Some J’cans taking Matthew seriously, utilising shelters
DESPITE THE slow pace of Hurricane Matthew, some persons weren’t waiting until the last minute to get to shelters yesterday.
At the National Arena, Red Cross of Jamaica personnel noted a steady stream of persons coming in from Sunday. Among those who spent the night in safety was Sandra Clarke, her husband and two children. They left the oftenflooded Kintyre district on Sunday afternoon.
“It (the house) is down by the riverside, so we knew we couldn’t stay there,” said Clarke. “But we are comfortable here. And our things back home are secure.”
Suzanne Scarlett from the Red Cross commended persons for coming in early.
“I think people are a little more cautious this time. We have seen more people coming than at the same period last hurricane,” she said.
I think people are a little more cautious this time. We have seen more people coming than at the same period last hurricane.
Scarlett expressed confidence they had enough cots, blankets and food for anyone seeking shelter. The theme of persons leaving their homes early continued at the Paradise Street Basic School in Rae Town.
Raymond Harvey, 79, a retired fisherman, said he was taking no chances.
“I came in last night (Sunday) when I hear dem talking about dis horrible thing coming,” he said.
“Where I live not so wholesome, so dem say prevention better than cure.”
The early childhood institution was not originally designated a hurricane shelter, but residents have worked together to make it hospitable.
Kimeka ‘Nuffy’ Rainford, who led the initiative, pleaded for assistance from the public.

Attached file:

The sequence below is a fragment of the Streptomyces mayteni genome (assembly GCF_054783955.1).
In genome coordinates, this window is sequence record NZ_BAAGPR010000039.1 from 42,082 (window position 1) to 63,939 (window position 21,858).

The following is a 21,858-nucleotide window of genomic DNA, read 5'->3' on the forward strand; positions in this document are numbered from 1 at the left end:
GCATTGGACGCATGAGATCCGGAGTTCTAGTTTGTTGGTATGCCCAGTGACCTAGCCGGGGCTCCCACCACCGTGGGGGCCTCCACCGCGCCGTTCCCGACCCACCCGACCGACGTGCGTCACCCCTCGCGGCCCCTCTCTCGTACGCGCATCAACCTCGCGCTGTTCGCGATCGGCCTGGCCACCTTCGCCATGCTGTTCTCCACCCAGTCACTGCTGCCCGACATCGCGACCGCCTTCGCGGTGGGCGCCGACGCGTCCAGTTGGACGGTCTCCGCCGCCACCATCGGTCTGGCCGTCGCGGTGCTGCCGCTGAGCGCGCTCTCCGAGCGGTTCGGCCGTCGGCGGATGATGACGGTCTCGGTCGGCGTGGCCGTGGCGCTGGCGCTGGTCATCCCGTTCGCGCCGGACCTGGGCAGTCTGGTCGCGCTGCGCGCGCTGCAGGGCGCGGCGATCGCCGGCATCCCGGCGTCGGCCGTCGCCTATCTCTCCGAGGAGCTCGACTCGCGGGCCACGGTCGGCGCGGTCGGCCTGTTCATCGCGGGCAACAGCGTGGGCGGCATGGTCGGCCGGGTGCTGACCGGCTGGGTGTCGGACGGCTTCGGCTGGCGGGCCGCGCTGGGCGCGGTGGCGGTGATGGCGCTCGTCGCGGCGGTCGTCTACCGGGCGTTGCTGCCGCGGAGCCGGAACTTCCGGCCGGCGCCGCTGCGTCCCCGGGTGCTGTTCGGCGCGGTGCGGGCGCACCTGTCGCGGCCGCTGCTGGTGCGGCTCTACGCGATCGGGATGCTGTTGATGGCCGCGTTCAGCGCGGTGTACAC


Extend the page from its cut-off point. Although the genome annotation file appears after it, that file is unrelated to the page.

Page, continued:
“We woulda love if people coulda give we like sponge or mattress for people to sleep on,” she said, noting that up to yesterday morning, they had more than 10 persons at the shelter and expected many more.
“We have the space for more people, man. We can move around the classroom furniture and we can small up wi self. Memba we a ghetto people.”
Over in Portmore, the shelter managers reported a steady flow of persons registering.
Baldwin Tracey, shelter manager at Gregory Park Primary, noted persons were mostly concerned about flooding in areas such as Christian Pen and Bangor Gully. His counterpart, Earl Roberts, at the Portmore HEART Academy, noted that the shelter started registering persons from as early as 4 p.m. on Sunday, just minutes after opening.
“We’ve spoken to the dorm manager here at the academy, and she is extending the use of the facilities to us if needs be,” he said.
“Plus, the municipality officials are on alert if more cots and mattresses are needed.”